Protection monitoring teams have conducted sample interviews with newly arrived returnees in the encashment centers both to assess return trends including motivating factors and to further identify persons with specific needs for additional support or referral.
Interviewed returnees stated that they were happy to return to their homeland and expressed appreciation for the assistance provided by UNHCR, particularly the USD 200 cash grant. However, they raised concerns about how long the money would last, until they found work opportunities. Returnees were aware of the level of the cash grant before they returned, and said they would be using the cash grant to pay transport costs, rent, settle existing debts and medical expenses, as well as to meet immediate needs, such as food and clothing.
For 2017, IOM is working to scale up its support to undocumented returnees in coordination with the Government of Afghanistan and other humanitarian partners (see page 6) and critically, is continuing its support to the Ministry of Refugees and Repatriation, providing technical expertise and expanding digital registration of undocumented returnees at the border through the newly-established Afghan Returnees Information System (ARIS).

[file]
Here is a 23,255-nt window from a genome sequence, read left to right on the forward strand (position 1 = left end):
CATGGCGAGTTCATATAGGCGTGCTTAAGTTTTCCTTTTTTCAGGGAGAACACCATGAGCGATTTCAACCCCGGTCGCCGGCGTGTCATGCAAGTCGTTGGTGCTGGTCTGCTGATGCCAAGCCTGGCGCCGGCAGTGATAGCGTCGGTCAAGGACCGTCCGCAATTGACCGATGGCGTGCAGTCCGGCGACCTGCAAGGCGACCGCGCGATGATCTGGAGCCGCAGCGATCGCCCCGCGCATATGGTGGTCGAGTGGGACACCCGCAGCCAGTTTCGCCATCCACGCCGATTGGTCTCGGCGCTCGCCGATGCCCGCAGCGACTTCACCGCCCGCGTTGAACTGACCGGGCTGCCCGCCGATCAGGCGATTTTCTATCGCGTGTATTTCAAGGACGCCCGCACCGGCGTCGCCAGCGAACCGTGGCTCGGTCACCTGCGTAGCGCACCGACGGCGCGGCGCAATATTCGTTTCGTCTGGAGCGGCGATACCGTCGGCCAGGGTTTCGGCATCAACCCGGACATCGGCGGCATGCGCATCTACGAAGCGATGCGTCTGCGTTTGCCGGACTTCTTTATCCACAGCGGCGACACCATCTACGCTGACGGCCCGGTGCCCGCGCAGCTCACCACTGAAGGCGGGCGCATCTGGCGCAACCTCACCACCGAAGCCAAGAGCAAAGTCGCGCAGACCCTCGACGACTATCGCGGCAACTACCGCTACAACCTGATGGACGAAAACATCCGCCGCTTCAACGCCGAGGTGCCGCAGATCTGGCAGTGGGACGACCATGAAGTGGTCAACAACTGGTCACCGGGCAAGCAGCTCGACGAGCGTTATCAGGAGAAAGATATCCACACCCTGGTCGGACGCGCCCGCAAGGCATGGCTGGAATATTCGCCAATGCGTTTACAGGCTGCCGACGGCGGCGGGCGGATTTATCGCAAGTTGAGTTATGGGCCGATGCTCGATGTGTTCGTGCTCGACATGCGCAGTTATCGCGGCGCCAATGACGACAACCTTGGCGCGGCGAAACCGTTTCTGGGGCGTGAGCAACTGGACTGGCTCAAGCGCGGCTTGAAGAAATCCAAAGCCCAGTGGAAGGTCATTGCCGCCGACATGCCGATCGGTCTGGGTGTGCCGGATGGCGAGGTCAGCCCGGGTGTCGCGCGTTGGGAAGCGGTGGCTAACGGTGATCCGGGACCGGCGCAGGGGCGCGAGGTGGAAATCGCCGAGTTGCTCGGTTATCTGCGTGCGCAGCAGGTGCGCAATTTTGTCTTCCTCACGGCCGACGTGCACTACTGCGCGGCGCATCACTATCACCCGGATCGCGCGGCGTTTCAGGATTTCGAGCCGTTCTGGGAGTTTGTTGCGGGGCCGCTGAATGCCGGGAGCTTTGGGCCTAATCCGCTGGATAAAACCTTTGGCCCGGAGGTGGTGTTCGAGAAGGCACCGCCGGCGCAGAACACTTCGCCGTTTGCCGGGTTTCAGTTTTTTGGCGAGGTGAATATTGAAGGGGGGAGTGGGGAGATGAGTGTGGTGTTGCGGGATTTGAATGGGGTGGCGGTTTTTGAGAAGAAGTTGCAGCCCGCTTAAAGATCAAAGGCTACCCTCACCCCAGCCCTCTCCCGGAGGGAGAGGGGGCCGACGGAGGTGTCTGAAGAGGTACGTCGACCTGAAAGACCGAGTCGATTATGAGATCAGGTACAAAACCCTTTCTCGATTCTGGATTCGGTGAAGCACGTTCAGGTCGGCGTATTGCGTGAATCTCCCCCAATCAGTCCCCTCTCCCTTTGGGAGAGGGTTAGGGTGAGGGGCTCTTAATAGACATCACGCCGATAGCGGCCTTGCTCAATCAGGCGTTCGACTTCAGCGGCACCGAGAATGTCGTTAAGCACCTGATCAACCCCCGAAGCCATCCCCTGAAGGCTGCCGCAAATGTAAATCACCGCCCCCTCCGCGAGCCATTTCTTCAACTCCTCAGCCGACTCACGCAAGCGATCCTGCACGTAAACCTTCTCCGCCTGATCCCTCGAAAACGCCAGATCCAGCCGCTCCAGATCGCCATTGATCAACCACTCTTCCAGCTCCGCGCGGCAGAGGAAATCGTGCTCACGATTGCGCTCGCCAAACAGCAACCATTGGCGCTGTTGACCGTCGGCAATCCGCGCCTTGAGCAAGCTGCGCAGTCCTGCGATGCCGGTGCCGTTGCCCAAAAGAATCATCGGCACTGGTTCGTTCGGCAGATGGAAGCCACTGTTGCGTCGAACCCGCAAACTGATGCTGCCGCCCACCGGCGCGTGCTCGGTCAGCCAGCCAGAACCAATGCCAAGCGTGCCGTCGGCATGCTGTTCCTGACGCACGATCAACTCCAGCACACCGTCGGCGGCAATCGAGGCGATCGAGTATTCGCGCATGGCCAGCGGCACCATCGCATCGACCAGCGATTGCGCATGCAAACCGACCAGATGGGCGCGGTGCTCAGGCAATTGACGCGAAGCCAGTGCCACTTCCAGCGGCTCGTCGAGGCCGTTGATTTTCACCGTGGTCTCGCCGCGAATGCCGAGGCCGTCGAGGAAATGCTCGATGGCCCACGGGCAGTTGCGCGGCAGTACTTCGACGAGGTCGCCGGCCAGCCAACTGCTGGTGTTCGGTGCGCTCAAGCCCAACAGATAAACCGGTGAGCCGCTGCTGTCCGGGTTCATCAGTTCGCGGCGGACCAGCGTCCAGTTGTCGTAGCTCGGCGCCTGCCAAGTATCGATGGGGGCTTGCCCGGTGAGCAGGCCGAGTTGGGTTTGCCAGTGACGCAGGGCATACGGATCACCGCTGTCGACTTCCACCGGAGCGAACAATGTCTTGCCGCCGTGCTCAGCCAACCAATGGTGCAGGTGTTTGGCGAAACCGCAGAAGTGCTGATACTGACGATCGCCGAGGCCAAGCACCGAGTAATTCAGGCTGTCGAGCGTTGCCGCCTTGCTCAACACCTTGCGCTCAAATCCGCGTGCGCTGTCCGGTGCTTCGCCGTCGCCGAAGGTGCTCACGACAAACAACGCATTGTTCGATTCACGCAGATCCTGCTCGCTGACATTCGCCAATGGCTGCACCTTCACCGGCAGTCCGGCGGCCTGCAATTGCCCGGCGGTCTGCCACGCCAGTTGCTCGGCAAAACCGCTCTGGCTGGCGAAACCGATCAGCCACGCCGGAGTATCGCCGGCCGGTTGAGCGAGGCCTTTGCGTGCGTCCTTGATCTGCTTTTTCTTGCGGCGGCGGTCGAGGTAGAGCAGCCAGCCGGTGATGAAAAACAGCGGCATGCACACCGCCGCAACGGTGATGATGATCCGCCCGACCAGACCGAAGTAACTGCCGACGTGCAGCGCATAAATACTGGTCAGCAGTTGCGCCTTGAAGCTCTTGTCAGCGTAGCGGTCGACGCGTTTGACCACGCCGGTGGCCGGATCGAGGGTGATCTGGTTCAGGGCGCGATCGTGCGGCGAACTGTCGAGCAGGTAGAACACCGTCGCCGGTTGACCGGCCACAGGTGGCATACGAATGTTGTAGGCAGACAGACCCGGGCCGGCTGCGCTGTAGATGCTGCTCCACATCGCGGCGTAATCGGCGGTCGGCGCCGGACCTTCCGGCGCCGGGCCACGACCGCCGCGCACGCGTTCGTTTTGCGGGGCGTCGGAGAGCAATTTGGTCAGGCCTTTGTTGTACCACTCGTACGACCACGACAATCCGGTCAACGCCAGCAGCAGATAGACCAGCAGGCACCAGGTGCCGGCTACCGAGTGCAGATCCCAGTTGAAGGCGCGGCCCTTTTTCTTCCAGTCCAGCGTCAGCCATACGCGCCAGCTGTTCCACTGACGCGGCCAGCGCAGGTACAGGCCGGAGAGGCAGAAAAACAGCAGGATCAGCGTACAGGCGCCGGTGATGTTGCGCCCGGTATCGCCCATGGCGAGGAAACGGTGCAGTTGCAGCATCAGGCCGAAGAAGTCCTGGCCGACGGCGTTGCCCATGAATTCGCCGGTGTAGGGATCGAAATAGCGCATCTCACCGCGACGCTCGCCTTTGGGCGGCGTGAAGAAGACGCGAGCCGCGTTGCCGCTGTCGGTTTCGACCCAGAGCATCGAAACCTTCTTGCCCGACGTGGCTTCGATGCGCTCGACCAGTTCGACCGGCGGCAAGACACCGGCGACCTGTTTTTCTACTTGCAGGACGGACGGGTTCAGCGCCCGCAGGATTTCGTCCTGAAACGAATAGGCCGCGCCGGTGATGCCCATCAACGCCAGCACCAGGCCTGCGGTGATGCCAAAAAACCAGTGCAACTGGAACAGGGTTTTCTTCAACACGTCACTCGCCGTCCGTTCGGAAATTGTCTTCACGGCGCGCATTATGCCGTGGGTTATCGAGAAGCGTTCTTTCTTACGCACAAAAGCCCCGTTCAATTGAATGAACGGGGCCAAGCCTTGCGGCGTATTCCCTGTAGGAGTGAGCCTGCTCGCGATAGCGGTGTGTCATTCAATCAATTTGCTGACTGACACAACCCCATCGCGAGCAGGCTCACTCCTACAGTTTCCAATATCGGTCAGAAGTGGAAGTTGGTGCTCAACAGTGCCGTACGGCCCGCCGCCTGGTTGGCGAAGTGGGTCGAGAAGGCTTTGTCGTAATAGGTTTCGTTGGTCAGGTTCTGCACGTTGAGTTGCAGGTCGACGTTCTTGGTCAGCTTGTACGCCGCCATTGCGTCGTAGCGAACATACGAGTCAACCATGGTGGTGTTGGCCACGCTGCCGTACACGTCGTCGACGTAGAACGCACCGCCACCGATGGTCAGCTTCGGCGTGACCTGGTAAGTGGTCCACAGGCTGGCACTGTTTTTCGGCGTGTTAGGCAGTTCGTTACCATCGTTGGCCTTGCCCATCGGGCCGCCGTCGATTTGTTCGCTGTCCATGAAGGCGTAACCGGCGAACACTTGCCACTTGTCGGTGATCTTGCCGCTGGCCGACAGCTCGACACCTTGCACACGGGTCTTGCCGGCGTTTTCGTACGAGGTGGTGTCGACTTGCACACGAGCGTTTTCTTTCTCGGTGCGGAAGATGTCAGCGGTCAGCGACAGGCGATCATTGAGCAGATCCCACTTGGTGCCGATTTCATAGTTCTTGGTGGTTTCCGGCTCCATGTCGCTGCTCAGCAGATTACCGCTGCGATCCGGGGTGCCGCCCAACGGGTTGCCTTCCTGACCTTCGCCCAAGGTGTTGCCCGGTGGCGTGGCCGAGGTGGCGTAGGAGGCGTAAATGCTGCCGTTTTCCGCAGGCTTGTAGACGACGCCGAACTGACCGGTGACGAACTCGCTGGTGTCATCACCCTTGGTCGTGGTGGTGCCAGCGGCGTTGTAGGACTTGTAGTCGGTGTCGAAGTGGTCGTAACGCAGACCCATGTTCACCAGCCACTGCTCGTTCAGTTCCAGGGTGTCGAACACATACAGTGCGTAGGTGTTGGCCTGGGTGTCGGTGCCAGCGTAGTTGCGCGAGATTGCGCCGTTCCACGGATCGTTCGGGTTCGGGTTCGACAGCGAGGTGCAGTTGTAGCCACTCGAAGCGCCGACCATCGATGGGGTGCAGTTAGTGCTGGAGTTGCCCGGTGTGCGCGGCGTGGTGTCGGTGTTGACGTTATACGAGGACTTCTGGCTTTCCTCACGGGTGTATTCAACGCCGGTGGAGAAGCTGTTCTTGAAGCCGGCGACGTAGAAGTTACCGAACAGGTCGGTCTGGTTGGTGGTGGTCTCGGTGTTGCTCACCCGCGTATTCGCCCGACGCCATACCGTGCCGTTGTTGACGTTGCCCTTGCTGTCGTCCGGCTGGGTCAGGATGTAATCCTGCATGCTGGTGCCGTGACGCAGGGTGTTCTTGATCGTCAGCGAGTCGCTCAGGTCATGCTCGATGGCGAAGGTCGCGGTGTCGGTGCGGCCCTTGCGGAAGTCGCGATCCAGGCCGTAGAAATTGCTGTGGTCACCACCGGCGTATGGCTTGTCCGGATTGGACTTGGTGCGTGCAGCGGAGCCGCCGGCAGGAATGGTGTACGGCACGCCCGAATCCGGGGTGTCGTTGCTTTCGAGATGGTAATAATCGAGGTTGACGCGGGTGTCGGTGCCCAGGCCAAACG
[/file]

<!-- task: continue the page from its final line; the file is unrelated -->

IOM has implemented a significant expansion of its presence at the Torkham border and doubled the size of the Transit Center where it receives vulnerable undocumented returns. In the week 2-8 April IOM assisted 5,001 (75%) undocumented Afghan returnees from Pakistan, including 627 single parents, 16 special cases and two unaccompanied migrant children. Assistance for undocumented returnees has also been extended to Kandahar province since late 2016, with IOM opening a Reception Center at Spin Boldak border and a Transit Center in Kandahar city. IOM’s assistance package for undocumented returnees has been revised to account for prolonged border closures, and will include in-community assistance as well as cash to replace certain NFIs.
IOM has launched the Displacement Tracking Matrix (DTM), (see page 3) a mechanism for tracking population movements, and the Community Response Map (CRM), a tool for project monitoring and communication with communities. These tools will also better understand the needs and intentions of returnee families both at the border and once they have reached their final destinations, as well as identify gaps and assess the efficacy of assistance provided. In close collaboration with UNHCR and other partners, IOM is also seeking to harmonize data collection efforts and assistance provision at the community level using a targeting mechanism via the DTM that would assess communities based on the presence of vulnerable populations and implement humanitarian quick impact projects with individual assistance for Persons with Specific Needs.
To learn more about OCHA's activities, please visit http://unocha.org/.